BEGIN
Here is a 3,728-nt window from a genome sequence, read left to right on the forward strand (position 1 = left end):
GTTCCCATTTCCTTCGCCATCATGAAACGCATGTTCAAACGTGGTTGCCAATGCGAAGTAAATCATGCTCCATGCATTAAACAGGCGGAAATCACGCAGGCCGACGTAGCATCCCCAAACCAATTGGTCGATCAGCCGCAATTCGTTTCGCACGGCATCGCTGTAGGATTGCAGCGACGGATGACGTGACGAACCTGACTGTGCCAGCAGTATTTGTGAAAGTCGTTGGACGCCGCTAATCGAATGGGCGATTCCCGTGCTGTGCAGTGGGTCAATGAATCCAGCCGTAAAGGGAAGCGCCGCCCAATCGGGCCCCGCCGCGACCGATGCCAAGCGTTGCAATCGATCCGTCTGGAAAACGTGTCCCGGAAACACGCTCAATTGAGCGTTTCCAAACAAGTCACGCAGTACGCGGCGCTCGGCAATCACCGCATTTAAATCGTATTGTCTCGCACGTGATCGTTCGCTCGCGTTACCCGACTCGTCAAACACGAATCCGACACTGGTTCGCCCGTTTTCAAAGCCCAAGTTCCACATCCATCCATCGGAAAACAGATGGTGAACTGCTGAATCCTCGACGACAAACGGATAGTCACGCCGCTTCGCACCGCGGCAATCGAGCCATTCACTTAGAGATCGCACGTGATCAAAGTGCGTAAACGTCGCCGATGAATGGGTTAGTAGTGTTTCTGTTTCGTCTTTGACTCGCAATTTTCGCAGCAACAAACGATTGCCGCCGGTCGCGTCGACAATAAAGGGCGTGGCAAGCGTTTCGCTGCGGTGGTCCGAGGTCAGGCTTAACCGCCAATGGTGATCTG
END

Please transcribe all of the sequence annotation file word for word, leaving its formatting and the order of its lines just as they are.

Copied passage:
Here is a 3,728-nt window from a genome sequence, read left to right on the forward strand (position 1 = left end):
GTTCCCATTTCCTTCGCCATCATGAAACGCATGTTCAAACGTGGTTGCCAATGCGAAGTAAATCATGCTCCATGCATTAAACAGGCGGAAATCACGCAGGCCGACGTAGCATCCCCAAACCAATTGGTCGATCAGCCGCAATTCGTTTCGCACGGCATCGCTGTAGGATTGCAGCGACGGATGACGTGACGAACCTGACTGTGCCAGCAGTATTTGTGAAAGTCGTTGGACGCCGCTAATCGAATGGGCGATTCCCGTGCTGTGCAGTGGGTCAATGAATCCAGCCGTAAAGGGAAGCGCCGCCCAATCGGGCCCCGCCGCGACCGATGCCAAGCGTTGCAATCGATCCGTCTGGAAAACGTGTCCCGGAAACACGCTCAATTGAGCGTTTCCAAACAAGTCACGCAGTACGCGGCGCTCGGCAATCACCGCATTTAAATCGTATTGTCTCGCACGTGATCGTTCGCTCGCGTTACCCGACTCGTCAAACACGAATCCGACACTGGTTCGCCCGTTTTCAAAGCCCAAGTTCCACATCCATCCATCGGAAAACAGATGGTGAACTGCTGAATCCTCGACGACAAACGGATAGTCACGCCGCTTCGCACCGCGGCAATCGAGCCATTCACTTAGAGATCGCACGTGATCAAAGTGCGTAAACGTCGCCGATGAATGGGTTAGTAGTGTTTCTGTTTCGTCTTTGACTCGCAATTTTCGCAGCAACAAACGATTGCCGCCGGTCGCGTCGACAATAAAGGGCGTGGCAAGCGTTTCGCTGCGGTGGTCCGAGGTCAGGCTTAACCGCCAATGGTGATCTG